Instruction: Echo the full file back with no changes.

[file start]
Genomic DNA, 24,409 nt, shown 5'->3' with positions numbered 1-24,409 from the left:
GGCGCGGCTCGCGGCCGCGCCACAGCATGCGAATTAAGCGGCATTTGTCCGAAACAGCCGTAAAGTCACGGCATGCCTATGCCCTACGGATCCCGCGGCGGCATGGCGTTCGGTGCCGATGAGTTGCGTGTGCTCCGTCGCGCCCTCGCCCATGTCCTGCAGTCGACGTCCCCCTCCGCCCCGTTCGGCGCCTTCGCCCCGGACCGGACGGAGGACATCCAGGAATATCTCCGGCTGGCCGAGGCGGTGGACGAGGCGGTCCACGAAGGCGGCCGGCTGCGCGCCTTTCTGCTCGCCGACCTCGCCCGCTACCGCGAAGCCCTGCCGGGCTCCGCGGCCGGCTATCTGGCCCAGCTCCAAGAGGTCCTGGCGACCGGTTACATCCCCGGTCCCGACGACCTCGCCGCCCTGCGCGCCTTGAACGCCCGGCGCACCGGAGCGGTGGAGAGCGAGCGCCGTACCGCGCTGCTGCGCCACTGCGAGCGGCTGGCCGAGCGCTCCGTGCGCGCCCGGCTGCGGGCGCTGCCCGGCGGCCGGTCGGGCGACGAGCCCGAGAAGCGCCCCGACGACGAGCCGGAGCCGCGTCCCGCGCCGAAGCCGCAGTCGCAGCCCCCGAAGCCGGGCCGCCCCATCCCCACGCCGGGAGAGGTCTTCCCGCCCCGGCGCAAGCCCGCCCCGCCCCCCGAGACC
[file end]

Genomic DNA, 24,409 nt, shown 5'->3' with positions numbered 1-24,409 from the left:
GGCGCGGCTCGCGGCCGCGCCACAGCATGCGAATTAAGCGGCATTTGTCCGAAACAGCCGTAAAGTCACGGCATGCCTATGCCCTACGGATCCCGCGGCGGCATGGCGTTCGGTGCCGATGAGTTGCGTGTGCTCCGTCGCGCCCTCGCCCATGTCCTGCAGTCGACGTCCCCCTCCGCCCCGTTCGGCGCCTTCGCCCCGGACCGGACGGAGGACATCCAGGAATATCTCCGGCTGGCCGAGGCGGTGGACGAGGCGGTCCACGAAGGCGGCCGGCTGCGCGCCTTTCTGCTCGCCGACCTCGCCCGCTACCGCGAAGCCCTGCCGGGCTCCGCGGCCGGCTATCTGGCCCAGCTCCAAGAGGTCCTGGCGACCGGTTACATCCCCGGTCCCGACGACCTCGCCGCCCTGCGCGCCTTGAACGCCCGGCGCACCGGAGCGGTGGAGAGCGAGCGCCGTACCGCGCTGCTGCGCCACTGCGAGCGGCTGGCCGAGCGCTCCGTGCGCGCCCGGCTGCGGGCGCTGCCCGGCGGCCGGTCGGGCGACGAGCCCGAGAAGCGCCCCGACGACGAGCCGGAGCCGCGTCCCGCGCCGAAGCCGCAGTCGCAGCCCCCGAAGCCGGGCCGCCCCATCCCCACGCCGGGAGAGGTCTTCCCGCCCCGGCGCAAGCCCGCCCCGCCCCCCGAGACC